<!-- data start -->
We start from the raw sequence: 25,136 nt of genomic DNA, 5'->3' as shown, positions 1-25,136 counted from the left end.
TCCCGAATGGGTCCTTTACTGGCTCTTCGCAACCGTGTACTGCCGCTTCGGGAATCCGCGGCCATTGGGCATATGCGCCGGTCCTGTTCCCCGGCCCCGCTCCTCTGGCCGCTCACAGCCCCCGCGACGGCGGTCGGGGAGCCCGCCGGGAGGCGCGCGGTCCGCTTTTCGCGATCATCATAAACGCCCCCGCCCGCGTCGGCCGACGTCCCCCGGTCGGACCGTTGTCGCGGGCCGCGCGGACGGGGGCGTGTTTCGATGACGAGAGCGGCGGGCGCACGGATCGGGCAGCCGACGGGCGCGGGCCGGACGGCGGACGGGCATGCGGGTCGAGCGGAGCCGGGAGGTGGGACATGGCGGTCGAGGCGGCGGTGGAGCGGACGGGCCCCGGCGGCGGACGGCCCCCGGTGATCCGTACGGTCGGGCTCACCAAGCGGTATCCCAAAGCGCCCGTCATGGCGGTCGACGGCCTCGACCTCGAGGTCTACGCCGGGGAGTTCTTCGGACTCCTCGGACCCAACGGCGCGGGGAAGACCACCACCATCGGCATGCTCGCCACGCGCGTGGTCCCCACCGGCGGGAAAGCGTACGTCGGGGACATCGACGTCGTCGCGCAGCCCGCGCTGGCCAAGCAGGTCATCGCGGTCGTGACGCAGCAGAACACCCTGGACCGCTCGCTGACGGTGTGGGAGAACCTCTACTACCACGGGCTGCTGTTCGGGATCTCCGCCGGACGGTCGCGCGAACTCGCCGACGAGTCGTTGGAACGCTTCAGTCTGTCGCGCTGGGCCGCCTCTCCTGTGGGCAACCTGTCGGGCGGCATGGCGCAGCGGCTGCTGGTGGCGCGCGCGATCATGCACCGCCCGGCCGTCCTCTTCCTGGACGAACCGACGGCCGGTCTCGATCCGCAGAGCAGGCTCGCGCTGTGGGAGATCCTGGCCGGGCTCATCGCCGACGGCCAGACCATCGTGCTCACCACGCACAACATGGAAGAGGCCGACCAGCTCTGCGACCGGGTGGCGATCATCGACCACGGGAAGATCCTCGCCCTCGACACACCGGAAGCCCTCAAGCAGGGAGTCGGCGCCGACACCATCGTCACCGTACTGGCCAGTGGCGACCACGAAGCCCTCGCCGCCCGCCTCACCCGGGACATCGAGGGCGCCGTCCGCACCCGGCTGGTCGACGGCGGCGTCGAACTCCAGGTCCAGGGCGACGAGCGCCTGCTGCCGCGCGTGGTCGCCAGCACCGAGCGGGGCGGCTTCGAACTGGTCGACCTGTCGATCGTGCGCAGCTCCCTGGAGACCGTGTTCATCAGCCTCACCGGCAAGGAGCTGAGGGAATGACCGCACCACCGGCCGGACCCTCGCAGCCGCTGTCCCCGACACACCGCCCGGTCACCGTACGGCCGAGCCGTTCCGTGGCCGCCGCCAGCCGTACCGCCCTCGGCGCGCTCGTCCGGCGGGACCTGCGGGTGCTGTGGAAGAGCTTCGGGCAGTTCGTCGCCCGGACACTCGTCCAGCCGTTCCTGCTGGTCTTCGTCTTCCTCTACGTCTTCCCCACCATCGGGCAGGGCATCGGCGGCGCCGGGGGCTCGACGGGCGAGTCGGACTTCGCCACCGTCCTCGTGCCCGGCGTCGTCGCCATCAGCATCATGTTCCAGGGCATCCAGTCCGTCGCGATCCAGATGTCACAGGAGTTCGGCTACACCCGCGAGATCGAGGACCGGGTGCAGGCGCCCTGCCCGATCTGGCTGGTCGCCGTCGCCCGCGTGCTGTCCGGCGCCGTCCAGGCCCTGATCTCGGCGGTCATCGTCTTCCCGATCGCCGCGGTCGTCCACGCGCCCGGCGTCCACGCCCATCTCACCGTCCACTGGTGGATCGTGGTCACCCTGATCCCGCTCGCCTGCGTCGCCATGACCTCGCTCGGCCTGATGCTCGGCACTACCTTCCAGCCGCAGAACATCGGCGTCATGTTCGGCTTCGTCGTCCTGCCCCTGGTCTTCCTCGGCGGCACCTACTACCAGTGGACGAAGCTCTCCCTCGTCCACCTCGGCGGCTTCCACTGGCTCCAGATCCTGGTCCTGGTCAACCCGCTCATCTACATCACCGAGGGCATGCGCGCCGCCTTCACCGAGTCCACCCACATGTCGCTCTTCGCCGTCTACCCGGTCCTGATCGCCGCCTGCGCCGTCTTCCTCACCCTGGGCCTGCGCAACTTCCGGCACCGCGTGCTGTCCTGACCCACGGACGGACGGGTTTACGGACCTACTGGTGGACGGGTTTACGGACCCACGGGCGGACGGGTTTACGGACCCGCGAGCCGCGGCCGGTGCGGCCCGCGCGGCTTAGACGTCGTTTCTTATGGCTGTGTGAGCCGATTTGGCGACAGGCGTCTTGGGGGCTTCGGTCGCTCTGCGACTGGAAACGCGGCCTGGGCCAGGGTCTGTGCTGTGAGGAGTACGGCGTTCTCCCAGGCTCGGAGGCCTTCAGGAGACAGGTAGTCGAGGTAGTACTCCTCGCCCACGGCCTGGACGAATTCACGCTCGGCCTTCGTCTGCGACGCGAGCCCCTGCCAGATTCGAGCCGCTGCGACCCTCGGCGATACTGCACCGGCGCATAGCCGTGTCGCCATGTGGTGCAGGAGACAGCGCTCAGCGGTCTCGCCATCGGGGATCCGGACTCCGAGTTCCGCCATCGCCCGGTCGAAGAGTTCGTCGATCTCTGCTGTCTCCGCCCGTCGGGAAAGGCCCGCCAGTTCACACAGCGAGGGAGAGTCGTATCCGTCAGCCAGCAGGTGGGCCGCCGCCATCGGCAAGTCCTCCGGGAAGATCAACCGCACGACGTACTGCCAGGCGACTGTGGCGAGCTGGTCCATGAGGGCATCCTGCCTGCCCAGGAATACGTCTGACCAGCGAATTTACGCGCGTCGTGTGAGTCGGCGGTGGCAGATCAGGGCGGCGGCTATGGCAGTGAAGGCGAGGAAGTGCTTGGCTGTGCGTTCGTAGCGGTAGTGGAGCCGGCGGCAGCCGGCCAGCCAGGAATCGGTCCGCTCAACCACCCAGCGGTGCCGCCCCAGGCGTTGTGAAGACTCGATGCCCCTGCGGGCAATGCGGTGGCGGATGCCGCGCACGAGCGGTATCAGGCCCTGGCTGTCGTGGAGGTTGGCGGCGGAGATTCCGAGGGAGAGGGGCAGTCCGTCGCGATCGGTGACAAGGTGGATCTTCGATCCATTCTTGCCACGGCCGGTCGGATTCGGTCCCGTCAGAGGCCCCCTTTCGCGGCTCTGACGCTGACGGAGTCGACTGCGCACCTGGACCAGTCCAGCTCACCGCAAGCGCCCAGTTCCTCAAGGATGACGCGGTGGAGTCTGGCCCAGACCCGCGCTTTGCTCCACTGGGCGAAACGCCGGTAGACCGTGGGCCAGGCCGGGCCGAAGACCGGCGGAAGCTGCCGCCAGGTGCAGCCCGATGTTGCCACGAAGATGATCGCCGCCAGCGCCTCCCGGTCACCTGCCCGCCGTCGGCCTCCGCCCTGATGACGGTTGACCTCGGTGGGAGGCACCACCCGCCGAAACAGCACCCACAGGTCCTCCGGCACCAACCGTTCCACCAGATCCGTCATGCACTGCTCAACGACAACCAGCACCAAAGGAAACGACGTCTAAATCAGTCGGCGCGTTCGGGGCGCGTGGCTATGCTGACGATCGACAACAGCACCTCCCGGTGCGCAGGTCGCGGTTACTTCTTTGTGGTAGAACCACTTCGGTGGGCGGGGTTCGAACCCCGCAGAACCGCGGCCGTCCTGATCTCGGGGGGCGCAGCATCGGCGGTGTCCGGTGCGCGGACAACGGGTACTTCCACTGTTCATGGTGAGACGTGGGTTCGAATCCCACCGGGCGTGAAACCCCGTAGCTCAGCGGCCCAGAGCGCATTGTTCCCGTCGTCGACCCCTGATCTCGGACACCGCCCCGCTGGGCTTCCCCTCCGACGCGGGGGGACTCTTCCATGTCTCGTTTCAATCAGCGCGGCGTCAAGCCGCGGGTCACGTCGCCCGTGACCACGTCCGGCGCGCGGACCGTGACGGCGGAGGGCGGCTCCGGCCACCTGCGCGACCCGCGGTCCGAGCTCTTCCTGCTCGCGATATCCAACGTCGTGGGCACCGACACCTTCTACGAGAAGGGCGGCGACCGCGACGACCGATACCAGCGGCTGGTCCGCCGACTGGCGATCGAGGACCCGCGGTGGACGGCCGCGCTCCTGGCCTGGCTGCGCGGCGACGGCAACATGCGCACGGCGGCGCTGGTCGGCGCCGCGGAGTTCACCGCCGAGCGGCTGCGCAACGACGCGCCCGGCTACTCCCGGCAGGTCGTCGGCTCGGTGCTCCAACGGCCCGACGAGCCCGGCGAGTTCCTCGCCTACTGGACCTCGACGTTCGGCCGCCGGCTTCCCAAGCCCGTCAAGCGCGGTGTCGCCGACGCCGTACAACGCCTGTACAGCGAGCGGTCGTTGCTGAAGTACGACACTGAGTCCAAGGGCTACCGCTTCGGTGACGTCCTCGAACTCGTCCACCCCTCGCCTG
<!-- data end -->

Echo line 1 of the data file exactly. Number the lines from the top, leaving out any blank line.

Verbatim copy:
We start from the raw sequence: 25,136 nt of genomic DNA, 5'->3' as shown, positions 1-25,136 counted from the left end.